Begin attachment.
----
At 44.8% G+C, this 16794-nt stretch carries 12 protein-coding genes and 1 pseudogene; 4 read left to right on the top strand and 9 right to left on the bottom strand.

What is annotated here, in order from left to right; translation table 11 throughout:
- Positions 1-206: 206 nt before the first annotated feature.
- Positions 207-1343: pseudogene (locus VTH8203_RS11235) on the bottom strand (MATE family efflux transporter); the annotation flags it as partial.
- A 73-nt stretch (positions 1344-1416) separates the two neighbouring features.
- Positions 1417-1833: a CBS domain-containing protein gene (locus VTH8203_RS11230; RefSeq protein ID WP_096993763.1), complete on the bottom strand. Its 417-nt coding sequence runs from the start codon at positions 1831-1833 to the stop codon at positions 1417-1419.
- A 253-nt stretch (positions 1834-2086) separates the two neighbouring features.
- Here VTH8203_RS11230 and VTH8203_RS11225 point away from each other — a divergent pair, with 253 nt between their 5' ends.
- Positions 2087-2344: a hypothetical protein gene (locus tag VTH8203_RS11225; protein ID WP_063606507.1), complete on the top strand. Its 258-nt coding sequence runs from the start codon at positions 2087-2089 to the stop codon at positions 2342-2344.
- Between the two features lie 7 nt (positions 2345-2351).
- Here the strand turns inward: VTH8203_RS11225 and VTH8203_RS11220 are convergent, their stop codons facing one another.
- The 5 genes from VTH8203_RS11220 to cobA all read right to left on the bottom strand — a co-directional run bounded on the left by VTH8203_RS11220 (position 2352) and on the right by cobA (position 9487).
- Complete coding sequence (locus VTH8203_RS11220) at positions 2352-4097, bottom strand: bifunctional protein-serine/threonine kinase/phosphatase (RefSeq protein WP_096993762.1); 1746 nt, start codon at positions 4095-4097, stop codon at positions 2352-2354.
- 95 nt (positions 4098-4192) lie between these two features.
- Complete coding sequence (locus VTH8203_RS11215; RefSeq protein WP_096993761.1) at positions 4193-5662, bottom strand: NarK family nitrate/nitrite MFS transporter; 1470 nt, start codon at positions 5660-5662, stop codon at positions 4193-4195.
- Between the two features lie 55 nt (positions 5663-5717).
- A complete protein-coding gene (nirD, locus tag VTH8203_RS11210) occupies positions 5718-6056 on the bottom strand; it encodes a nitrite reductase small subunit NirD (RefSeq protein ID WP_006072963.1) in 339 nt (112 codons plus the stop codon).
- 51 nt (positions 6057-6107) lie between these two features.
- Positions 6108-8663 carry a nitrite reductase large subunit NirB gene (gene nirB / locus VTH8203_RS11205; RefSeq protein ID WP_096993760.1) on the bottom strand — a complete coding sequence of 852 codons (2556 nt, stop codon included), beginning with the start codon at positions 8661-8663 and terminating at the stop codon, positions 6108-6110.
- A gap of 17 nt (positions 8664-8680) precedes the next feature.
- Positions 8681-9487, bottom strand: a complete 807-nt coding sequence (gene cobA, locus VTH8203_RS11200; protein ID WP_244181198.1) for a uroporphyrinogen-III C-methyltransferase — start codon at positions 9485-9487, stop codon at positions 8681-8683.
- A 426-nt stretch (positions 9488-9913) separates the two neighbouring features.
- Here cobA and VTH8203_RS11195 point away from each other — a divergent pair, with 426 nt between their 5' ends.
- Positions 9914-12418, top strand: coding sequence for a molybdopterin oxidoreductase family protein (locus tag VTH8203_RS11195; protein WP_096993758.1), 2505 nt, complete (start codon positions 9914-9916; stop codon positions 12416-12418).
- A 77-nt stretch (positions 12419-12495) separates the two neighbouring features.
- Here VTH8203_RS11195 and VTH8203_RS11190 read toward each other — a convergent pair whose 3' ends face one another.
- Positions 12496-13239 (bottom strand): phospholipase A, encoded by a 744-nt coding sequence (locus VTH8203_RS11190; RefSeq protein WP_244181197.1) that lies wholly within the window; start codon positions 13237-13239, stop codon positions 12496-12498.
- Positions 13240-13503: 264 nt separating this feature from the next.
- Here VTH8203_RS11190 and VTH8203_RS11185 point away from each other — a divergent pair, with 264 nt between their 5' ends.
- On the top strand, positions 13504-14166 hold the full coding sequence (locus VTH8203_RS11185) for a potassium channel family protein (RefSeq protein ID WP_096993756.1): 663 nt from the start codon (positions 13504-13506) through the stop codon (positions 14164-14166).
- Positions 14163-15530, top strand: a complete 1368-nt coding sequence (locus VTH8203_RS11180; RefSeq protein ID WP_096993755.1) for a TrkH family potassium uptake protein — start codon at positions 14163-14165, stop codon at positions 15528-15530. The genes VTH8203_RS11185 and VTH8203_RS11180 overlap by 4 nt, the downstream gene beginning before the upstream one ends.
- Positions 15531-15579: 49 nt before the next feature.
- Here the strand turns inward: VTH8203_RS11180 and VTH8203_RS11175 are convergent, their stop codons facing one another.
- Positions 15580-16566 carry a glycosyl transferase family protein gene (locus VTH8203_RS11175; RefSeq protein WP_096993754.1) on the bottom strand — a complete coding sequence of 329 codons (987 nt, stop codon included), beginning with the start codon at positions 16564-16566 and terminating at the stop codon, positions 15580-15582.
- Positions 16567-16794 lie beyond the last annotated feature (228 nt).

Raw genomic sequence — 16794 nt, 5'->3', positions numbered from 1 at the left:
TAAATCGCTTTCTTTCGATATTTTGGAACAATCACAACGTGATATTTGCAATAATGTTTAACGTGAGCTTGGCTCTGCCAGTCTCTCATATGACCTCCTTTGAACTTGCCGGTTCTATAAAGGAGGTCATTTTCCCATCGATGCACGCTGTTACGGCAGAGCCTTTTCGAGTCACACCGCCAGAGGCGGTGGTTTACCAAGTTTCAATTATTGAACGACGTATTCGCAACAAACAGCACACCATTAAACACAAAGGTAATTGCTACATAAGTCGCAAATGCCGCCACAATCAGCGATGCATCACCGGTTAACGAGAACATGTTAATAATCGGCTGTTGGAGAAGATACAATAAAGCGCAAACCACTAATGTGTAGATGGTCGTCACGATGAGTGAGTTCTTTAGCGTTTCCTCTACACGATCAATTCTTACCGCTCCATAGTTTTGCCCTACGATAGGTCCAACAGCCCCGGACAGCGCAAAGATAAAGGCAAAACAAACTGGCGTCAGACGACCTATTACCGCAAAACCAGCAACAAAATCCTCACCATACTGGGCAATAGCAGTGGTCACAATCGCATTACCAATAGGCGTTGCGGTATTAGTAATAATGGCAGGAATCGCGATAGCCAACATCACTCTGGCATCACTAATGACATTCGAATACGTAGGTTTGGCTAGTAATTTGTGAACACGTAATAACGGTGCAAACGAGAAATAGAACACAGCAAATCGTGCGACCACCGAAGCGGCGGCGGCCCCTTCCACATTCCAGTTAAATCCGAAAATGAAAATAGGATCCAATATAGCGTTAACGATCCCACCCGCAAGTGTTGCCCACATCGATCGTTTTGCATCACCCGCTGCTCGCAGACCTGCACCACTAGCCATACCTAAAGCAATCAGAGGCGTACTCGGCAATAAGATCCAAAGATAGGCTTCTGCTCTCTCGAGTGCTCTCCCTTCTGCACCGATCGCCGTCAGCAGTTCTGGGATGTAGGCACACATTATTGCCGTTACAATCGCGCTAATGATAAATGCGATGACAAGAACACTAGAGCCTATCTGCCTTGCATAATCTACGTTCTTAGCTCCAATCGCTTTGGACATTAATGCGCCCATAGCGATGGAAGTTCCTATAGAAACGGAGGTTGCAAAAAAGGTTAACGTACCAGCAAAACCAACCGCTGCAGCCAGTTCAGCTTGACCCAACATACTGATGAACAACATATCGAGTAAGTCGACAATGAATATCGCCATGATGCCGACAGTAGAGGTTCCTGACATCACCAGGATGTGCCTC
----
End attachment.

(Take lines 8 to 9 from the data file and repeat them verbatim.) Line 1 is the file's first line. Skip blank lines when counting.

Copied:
- Here VTH8203_RS11230 and VTH8203_RS11225 point away from each other — a divergent pair, with 253 nt between their 5' ends.
- Positions 2087-2344: a hypothetical protein gene (locus tag VTH8203_RS11225; protein ID WP_063606507.1), complete on the top strand. Its 258-nt coding sequence runs from the start codon at positions 2087-2089 to the stop codon at positions 2342-2344.